The research phase : writing the brief
The development of an exhibit begins with a planning stage and meetings with the client to discuss their expectations of the exhibit. Every detail should be described in what is called a brief. It is the formulation of the understanding of the project by the designer, and it specify the tasks and details the informations to take in account. The client and the designer have different roles that can be resumed as follows :
When writing a brief, the designer has to consider those inputs :
– visual identity and brand information: it is important for the designer to understand the client’s identity so that he can then design content in accordance with this vision.
– target audience research: another important step is to obtain information about the main target(s) of the exhibition. The target audience depends on the type of exhibition, so for a science center, children are more likely to be targeted, whereas an art gallery would be more targeted at adults. The designer often uses external research teams to learn about the learning styles of his visitors, what he likes and dislikes, and what he does not like.
– reception of visitors: another preliminary step is to take into account the arrival areas and the organization of the arrival and visits according to the number of visitors. It is all the more crucial nowadays in times of covid to limit visitor entries.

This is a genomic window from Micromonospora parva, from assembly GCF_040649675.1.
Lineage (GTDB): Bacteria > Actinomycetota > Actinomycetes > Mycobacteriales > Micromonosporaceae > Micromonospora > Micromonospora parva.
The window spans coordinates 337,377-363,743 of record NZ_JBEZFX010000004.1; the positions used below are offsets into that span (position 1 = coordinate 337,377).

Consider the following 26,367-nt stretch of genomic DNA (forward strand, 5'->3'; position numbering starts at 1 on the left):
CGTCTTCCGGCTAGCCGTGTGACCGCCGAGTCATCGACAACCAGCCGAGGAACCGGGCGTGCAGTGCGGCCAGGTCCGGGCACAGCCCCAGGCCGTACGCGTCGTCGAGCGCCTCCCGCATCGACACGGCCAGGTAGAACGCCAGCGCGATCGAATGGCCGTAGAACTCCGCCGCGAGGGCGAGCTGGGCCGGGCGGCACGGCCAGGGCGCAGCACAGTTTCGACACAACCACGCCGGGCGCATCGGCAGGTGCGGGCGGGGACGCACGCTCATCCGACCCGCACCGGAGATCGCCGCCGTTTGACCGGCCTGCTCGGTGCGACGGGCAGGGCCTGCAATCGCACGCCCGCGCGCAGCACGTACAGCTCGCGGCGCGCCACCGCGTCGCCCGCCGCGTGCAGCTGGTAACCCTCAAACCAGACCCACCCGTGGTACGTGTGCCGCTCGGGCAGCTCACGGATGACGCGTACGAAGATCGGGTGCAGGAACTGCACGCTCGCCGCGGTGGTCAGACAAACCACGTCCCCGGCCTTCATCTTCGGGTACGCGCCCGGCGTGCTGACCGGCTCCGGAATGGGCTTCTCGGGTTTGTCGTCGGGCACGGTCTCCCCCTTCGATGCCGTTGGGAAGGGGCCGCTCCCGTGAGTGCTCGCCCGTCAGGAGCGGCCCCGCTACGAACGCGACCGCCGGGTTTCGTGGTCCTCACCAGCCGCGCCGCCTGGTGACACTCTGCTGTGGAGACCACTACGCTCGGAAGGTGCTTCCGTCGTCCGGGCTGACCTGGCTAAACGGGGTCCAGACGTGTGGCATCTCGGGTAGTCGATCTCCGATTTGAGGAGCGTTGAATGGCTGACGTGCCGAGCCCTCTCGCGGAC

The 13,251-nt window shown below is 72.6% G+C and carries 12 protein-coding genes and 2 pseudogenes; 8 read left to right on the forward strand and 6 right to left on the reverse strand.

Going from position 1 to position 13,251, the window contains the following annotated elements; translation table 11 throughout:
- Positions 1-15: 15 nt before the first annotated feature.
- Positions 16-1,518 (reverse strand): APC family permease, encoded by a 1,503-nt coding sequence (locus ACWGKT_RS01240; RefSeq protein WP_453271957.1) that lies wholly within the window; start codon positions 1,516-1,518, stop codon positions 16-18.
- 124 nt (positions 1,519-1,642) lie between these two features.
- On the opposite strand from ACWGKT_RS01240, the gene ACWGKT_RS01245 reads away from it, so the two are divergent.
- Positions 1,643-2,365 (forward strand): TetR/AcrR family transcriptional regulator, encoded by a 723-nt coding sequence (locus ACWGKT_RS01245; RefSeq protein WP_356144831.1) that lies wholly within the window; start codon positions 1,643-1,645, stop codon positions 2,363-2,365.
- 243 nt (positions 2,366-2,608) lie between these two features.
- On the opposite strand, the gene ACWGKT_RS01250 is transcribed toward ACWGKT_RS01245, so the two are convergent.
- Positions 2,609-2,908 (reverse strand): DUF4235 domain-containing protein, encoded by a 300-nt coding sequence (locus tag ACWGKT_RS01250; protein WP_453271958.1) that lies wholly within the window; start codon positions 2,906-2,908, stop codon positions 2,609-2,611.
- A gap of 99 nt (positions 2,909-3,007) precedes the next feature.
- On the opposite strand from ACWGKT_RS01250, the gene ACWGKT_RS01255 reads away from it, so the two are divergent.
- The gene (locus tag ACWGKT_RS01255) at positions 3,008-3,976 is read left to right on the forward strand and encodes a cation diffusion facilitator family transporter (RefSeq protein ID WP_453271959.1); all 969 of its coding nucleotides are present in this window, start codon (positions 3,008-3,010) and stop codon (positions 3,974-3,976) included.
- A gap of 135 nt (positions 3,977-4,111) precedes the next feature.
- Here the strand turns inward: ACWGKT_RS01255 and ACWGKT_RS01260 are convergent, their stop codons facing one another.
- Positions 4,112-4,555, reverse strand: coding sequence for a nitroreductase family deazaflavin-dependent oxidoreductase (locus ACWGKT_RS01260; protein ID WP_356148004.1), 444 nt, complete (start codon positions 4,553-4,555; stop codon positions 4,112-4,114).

– storyline: the storyline is a document describing the elements of the exhibition and quickly retracing the exhibition in zones, or different stages. It is a way of tracing the exhibition’s route. At this stage it is superficial.
– the tone of the exhibition: the tone of the exhibition is as important as the exhibition itself. It differs according to the type of content, and must be taken seriously especially for historical museums recounting wars or other dramatic events.
– the content document: this is a detailed descriptive list listing the different contents, their types and description that should be present in the exhibition. It can be more or less provided depending on the museum, and serves as a basis for the designer to design the museum experience.
– back home messages: the designer must discuss and agree with the client on the purpose of the exhibition and the key messages to be conveyed to visitors. The designer is not only responsible for the style of the exhibition but also for its comprehension and the overall visitor experience. It is also necessary to ensure continuity between the information displayed on the various media: the website, the leaflets and the content present in the exhibition. All this must allow the visitor to have a global view of the message to be retained.
– creative workshops: In general, designers designing an exhibition create creative workshops where they share their ideas and inspiration on their vision of the exhibition. This is the starting point of the creative phase but it also help the designer and the client to make sure they have the same language and tone when thinking about the exhibition .
 Exhibition design, David Dernie
 Exhibition Design, Philip Hughes